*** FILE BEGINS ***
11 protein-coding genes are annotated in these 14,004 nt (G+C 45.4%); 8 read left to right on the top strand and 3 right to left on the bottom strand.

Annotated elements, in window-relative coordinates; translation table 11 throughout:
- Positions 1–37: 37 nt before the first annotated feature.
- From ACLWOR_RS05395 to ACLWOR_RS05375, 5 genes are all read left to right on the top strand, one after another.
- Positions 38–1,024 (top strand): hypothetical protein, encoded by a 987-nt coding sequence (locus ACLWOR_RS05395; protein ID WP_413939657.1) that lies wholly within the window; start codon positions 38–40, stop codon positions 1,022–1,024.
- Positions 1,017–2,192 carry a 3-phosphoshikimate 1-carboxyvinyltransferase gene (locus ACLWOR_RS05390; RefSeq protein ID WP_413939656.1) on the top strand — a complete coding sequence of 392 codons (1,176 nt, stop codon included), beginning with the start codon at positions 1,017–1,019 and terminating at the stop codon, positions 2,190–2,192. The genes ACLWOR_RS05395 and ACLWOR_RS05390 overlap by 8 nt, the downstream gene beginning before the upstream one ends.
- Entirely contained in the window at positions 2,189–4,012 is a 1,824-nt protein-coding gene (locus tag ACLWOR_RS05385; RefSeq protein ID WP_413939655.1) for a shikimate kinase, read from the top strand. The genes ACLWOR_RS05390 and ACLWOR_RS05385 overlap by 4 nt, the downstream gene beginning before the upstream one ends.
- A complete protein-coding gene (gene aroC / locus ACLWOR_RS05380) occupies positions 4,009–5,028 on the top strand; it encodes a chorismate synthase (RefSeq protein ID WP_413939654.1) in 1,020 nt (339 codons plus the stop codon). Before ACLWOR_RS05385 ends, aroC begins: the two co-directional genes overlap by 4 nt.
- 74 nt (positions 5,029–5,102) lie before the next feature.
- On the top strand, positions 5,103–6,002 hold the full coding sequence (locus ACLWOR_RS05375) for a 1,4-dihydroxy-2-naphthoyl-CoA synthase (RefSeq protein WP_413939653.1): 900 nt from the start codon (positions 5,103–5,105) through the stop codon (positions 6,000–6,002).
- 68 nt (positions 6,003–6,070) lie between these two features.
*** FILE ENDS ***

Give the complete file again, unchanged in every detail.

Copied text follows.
11 protein-coding genes are annotated in these 14,004 nt (G+C 45.4%); 8 read left to right on the top strand and 3 right to left on the bottom strand.

Annotated elements, in window-relative coordinates; translation table 11 throughout:
- Positions 1–37: 37 nt before the first annotated feature.
- From ACLWOR_RS05395 to ACLWOR_RS05375, 5 genes are all read left to right on the top strand, one after another.
- Positions 38–1,024 (top strand): hypothetical protein, encoded by a 987-nt coding sequence (locus ACLWOR_RS05395; protein ID WP_413939657.1) that lies wholly within the window; start codon positions 38–40, stop codon positions 1,022–1,024.
- Positions 1,017–2,192 carry a 3-phosphoshikimate 1-carboxyvinyltransferase gene (locus ACLWOR_RS05390; RefSeq protein ID WP_413939656.1) on the top strand — a complete coding sequence of 392 codons (1,176 nt, stop codon included), beginning with the start codon at positions 1,017–1,019 and terminating at the stop codon, positions 2,190–2,192. The genes ACLWOR_RS05395 and ACLWOR_RS05390 overlap by 8 nt, the downstream gene beginning before the upstream one ends.
- Entirely contained in the window at positions 2,189–4,012 is a 1,824-nt protein-coding gene (locus tag ACLWOR_RS05385; RefSeq protein ID WP_413939655.1) for a shikimate kinase, read from the top strand. The genes ACLWOR_RS05390 and ACLWOR_RS05385 overlap by 4 nt, the downstream gene beginning before the upstream one ends.
- A complete protein-coding gene (gene aroC / locus ACLWOR_RS05380) occupies positions 4,009–5,028 on the top strand; it encodes a chorismate synthase (RefSeq protein ID WP_413939654.1) in 1,020 nt (339 codons plus the stop codon). Before ACLWOR_RS05385 ends, aroC begins: the two co-directional genes overlap by 4 nt.
- 74 nt (positions 5,029–5,102) lie before the next feature.
- On the top strand, positions 5,103–6,002 hold the full coding sequence (locus ACLWOR_RS05375) for a 1,4-dihydroxy-2-naphthoyl-CoA synthase (RefSeq protein WP_413939653.1): 900 nt from the start codon (positions 5,103–5,105) through the stop codon (positions 6,000–6,002).
- 68 nt (positions 6,003–6,070) lie between these two features.